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Can You Be Legally Forced to Self-Quarantine in the United States?

If you are ordered to "quarantine," that means you have been exposed to an infectious disease and thus must isolate yourself from other people until you are no longer contagious. But can you be forced to self-quarantine? This article addresses some of the common questions on the legal rights of the government to quarantine individuals in the U.S.

Does the Government Have Legal Grounds to Force People to Quarantine?

Yes. The federal government can quarantine people, mainly based on the powers it derives from the commerce clause of the U.S Constitution. Also, section 264 of the Public Health Service Act gives the federal government the authority "to take measures to prevent the entry and spread of communicable diseases from foreign countries into the United States and between states."

States also have broad police powers, granted to them by the Constitution, to ensure the health and welfare of their citizens are protected.

Note, the federal and state governments may both impose certain quarantine obligations on citizens. However, if there is any conflict with the state and federal orders, the federal law will be given priority.

Is There a Uniform "Self-Quarantine" Law?

No. States and cities usually draft their own quarantine laws. These laws can either be general or specific, depending on what best achieves their purpose. Look at the National Conference of State Legislatures for an exhaustive list of each state's laws on quarantines.

How Are Quarantines Enforced?

If a communicable disease is identified in the country, either the Center for Disease Control (CDC) or the states may issue a quarantine order. An example of such order is the Quarantine Order for the Novel Coronavirus issued by the CDC, outlining reasons for the order as well as what is required of citizens.

If people do not comply with such orders, the police and other enforcement organs can get involved. Federal law also gives U.S. Customs and Border Protection and U.S. Coast Guard officers authority to enforce quarantine orders.

Can the Government Send Me to Jail for Refusing to Quarantine?

The answer is yes, although the rules may vary among states. Those who ignore quarantine laws will have misdemeanor charges plus fines in most states. States don't always strictly enforce the jail sentences since putting a person with an infectious disease in the prison population often proves to be counterproductive.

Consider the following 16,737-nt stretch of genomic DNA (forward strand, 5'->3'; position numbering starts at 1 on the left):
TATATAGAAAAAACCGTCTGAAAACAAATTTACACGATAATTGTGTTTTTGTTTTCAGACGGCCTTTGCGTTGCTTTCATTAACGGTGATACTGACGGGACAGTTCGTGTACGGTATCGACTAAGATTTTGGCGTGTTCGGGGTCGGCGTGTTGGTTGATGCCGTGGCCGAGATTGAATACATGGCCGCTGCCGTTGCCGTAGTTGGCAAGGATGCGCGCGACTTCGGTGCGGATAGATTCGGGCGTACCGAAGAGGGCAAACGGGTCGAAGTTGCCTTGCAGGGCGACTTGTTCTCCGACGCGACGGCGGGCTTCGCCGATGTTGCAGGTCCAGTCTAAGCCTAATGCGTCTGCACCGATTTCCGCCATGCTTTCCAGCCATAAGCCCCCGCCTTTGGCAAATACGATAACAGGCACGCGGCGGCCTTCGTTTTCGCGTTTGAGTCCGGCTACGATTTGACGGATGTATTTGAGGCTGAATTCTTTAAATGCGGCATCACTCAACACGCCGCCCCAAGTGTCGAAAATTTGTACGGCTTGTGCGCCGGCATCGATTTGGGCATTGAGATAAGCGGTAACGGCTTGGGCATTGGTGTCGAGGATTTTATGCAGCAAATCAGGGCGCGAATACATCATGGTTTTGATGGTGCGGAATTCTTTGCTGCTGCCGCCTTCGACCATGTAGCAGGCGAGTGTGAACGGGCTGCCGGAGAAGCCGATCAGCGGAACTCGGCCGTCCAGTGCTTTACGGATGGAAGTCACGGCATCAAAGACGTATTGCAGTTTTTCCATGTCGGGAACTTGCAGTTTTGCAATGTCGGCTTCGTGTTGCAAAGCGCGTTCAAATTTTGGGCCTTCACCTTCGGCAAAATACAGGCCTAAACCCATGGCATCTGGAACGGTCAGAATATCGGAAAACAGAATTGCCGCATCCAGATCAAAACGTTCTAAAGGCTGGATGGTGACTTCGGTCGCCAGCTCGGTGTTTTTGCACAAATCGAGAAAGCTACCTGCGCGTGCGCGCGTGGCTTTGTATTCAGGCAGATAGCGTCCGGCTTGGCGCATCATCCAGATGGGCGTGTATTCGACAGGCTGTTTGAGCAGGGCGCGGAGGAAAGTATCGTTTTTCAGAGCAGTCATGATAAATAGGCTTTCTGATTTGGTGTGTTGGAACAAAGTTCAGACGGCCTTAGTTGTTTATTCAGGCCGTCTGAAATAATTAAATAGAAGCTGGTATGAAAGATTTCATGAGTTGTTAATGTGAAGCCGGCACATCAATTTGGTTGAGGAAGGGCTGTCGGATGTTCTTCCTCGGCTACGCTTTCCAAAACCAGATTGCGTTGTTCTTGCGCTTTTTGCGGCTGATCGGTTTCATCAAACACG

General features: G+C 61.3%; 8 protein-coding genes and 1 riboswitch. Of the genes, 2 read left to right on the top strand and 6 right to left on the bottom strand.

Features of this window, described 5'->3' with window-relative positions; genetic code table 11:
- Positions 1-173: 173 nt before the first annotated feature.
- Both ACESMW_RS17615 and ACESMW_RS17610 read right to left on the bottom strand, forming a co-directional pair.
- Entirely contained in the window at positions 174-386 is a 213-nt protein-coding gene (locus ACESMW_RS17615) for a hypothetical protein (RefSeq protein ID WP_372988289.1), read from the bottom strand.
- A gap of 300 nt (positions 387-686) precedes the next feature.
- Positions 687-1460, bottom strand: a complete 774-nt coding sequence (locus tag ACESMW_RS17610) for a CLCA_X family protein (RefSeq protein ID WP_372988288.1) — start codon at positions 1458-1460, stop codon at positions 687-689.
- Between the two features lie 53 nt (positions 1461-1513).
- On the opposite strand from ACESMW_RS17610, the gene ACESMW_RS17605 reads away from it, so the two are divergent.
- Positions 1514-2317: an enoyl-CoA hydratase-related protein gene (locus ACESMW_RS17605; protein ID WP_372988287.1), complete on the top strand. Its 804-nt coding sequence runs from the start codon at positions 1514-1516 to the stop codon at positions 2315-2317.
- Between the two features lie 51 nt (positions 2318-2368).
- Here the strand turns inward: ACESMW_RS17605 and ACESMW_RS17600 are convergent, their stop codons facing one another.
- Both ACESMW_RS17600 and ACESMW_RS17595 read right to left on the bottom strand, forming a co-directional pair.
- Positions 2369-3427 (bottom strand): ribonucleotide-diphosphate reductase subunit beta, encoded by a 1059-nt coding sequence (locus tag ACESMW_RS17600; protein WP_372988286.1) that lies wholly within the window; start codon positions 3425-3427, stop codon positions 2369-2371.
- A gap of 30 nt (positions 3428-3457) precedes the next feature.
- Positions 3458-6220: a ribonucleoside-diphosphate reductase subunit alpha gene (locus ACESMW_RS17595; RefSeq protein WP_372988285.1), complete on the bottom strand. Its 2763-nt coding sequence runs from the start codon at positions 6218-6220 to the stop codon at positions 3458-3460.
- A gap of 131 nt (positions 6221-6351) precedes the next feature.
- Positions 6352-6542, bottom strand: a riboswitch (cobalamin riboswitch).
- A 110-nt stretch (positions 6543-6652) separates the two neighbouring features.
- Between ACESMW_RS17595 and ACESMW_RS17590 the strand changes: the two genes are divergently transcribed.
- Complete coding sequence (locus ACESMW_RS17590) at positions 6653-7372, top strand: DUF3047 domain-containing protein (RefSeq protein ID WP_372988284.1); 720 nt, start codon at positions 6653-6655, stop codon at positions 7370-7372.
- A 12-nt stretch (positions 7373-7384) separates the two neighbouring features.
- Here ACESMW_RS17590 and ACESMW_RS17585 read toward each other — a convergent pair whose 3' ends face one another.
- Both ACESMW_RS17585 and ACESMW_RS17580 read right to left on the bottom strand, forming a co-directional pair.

Can I Challenge the State's Decision to Quarantine Me?

The Constitution gives you the right not to be denied liberty without due process of law. But this does not mean you can demand release from quarantine when you are potentially carrying a dangerous contagious disease. You can, however, ask for some kind of a proceeding to determine whether the quarantine is justified.

Can I Be Fired From My Job for Following a Mandatory Quarantine?

Not likely. The Family and Medical Leave Act (FMLA) gives eligible employees up to 12 weeks of unpaid leave for serious health conditions. The question then becomes, is being placed under quarantine a serious medical condition? For instance, people who have been exposed to COVID-19 will be ordered to self-quarantine even if they don't show any symptoms.

Although the courts have not decided on this particular issue, you will likely qualify for FMLA leave because you will receive inpatient care (FMLA qualifies "receiving in patient care" as a serious health condition).

The Federal Government May Issue Further Guidance

In rare situations, the federal government may issue orders allowing employees to get benefits while on quarantine. The federal government's emergency Coronavirus relief law in response to COVID-19 is a good example. According to this law, eligible employees will qualify for paid sick leave if they are under quarantine because of the spreading illness.

States Have Their Own Laws

State laws may have provisions as to whether an employer can fire an employee for not showing up at work because of quarantine. Some states like Texas, New Mexico, Maine, New Jersey, and South Carolina expressly prohibit employers from firing employees under quarantine.

Additional Resources

An Attorney Can Answer Your Questions

Being under quarantine is frightening and comes with an array of legal concerns. If a quarantine order has impacted you, it may be best to speak to an attorney near you to get assistance.

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